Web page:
Why Are Universities So Scared to Talk About Drugs?
While freshers can expect briefings about sexual abuse, personal safety and inequality, on the dangers of drugs, universities clam up.
This article is part of "Safe Sesh", a VICE harm reduction campaign produced in collaboration with The Loop and the Royal Society for Public Health. Read more from the editorial series here.
Drug experiences can be good, fun and interesting, which is why so many people take them. But, as we know from Eastenders and centuries of human history, they can also be very bad. For the most part, a night on the sesh won't result in much more than a couple of days of seemingly interminable sadness, but in 2017, drugs are becoming increasingly risky, especially for inexperienced users. More often than not, that means those about to enter the rolling, drug-rich lands of the British university system.
By now, people should know that Dutch pill makers are knocking out loads of double or triple strength pingers, meaning it's easier to overdose on MDMA than ever before. Or that cannabis is a lot more potent than it used to be. Or that an expanded menu of new psychoactive drugs cooked up in Chinese labs – and a plethora of black market prescription pills – has thrown some extra bear traps at green explorers entering the psychoactive wilds.
But lots of people don't, which is why we run into problems. For many teenagers, going to university can mean ramping up their drug intake or taking illegal drugs for the first time. People aged 16 to 24 are already by far the most prolific drug users in the country, and the evidence shows that people who go to university take more drugs than those who don't.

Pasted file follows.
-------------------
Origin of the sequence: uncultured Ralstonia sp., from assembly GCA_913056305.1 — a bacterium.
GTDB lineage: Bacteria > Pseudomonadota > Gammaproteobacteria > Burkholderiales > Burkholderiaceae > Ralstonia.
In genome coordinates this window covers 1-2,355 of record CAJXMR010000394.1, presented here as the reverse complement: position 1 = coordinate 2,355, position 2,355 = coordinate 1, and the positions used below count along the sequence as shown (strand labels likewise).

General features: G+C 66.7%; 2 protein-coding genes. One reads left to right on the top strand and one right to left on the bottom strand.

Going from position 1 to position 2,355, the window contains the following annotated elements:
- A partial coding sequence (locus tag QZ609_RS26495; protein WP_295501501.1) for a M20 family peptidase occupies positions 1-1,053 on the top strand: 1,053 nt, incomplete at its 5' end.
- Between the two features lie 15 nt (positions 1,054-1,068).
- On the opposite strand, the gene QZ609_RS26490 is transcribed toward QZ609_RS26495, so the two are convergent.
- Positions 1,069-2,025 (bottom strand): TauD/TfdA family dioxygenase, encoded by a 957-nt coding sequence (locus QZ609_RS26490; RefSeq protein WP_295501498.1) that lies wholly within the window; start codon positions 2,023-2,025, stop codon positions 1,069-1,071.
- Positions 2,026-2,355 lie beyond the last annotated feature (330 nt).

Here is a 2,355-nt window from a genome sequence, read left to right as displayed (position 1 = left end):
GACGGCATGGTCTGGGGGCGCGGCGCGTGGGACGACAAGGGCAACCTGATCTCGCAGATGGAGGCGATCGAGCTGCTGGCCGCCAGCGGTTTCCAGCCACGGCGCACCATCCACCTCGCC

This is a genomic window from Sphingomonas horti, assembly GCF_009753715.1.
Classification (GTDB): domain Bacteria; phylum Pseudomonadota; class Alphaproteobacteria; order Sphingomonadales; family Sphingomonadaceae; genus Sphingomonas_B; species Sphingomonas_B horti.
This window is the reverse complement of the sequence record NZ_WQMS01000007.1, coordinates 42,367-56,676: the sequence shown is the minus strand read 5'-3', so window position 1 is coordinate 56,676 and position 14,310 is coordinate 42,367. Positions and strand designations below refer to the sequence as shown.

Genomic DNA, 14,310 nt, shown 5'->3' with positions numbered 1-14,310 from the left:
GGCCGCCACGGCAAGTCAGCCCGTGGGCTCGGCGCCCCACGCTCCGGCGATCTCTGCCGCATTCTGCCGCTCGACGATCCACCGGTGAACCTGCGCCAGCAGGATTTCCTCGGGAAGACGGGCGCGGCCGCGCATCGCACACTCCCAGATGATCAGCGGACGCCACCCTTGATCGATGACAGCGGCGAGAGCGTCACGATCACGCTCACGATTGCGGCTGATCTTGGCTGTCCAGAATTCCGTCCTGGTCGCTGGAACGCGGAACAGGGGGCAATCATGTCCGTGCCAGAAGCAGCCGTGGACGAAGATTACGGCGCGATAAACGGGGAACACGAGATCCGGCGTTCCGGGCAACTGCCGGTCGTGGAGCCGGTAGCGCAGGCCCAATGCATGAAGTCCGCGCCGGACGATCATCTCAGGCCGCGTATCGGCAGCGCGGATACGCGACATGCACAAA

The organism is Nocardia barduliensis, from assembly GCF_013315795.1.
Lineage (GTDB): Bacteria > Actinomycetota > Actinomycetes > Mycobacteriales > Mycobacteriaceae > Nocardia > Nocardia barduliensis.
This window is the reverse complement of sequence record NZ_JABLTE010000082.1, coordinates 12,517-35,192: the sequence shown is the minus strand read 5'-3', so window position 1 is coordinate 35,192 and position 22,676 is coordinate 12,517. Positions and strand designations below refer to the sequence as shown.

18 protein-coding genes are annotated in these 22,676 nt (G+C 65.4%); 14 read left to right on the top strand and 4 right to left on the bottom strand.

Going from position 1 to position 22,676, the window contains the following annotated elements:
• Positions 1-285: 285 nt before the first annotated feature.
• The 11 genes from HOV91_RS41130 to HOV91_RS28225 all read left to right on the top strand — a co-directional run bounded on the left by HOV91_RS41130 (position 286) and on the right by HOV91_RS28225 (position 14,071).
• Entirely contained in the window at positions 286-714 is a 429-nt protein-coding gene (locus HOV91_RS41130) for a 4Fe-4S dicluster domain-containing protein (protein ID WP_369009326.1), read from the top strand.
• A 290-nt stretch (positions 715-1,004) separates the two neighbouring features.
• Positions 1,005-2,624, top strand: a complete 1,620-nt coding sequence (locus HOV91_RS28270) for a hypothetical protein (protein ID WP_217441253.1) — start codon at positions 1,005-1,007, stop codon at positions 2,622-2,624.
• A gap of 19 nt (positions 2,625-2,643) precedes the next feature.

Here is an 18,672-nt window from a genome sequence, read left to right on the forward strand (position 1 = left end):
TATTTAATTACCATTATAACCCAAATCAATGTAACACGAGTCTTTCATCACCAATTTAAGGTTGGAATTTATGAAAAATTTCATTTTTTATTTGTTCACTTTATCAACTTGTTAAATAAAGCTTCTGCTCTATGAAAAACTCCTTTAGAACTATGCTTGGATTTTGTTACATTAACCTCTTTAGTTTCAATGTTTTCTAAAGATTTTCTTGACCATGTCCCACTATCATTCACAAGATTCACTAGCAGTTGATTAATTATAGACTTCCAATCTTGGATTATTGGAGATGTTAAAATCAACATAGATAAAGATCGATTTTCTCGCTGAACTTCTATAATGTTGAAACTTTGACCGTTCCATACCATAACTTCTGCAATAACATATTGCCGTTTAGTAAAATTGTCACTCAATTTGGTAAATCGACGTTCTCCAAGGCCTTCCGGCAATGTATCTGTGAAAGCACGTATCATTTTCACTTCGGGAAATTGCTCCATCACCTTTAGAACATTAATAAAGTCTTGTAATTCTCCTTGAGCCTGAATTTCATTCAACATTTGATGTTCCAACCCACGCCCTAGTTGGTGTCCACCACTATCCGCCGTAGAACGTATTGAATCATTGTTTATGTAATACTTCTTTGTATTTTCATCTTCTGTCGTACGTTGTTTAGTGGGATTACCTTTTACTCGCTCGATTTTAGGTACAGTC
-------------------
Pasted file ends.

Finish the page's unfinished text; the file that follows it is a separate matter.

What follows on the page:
When it comes to ketamine, for instance, students take more than four times as much as people of the same age who are not at university. Many undergraduates taking ecstasy, cocaine and psychedelic drugs will be doing so for the first time, and will be unfamiliar with buying, dosing and choosing the right setting – a perfect storm of factors that could lead to a very shitty night, or worse, hospitalisations and deaths.
Bearing in mind the dearth of drug education within our school and sixth-form college system, university would appear to be the perfect place to inform students about how to stay safe when using drugs. But it's not happening.
"We noticed that, at university, it was almost weirder to talk about drugs than to take them – people were more worried about being legally safe than staying physically safe."
While freshers can expect to receive harm reduction briefings about sexual abuse, personal safety and inequality, on the dangers of drugs, universities clam up. Having an official "Drug and Alcohol Policy" PDF buried somewhere on the university website, warning students that they will be punished if they are caught with drugs, and advising them on how to spot the signs of addiction, is just not good enough.
It's not as if drug misadventure tragedies among university students are particularly rare. According to Office for National Statistics mortality data, between 2012 and 2015 there were 99 registered accidental drug-related deaths of students aged over 18 in England and Wales – an increase of almost double the rate for previous years.